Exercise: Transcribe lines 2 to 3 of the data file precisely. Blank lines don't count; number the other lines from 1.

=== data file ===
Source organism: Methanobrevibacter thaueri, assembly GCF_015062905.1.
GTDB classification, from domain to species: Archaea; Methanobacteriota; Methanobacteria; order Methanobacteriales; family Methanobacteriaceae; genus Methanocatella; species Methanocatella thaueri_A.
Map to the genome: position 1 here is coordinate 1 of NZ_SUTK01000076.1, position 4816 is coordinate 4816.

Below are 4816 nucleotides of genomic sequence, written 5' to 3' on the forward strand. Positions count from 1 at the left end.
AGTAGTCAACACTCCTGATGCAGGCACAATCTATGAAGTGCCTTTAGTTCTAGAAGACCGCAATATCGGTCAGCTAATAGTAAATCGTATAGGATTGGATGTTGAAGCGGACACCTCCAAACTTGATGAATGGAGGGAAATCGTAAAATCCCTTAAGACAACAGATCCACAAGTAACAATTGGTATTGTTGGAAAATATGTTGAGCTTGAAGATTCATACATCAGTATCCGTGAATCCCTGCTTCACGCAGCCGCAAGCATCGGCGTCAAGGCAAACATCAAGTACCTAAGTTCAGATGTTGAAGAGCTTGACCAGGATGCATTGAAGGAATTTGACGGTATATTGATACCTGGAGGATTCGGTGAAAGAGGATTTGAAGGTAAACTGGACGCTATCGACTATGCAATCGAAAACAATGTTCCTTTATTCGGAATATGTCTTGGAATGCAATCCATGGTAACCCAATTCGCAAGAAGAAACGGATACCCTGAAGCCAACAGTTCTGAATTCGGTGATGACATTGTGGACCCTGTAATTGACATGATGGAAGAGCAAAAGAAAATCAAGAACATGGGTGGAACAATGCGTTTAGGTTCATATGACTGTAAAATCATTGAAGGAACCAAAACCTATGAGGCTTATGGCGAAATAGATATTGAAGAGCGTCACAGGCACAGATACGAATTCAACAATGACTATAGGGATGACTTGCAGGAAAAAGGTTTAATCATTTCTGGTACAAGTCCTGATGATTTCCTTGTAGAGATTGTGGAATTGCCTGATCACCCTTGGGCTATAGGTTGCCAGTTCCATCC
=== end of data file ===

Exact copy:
GTDB classification, from domain to species: Archaea; Methanobacteriota; Methanobacteria; order Methanobacteriales; family Methanobacteriaceae; genus Methanocatella; species Methanocatella thaueri_A.
Map to the genome: position 1 here is coordinate 1 of NZ_SUTK01000076.1, position 4816 is coordinate 4816.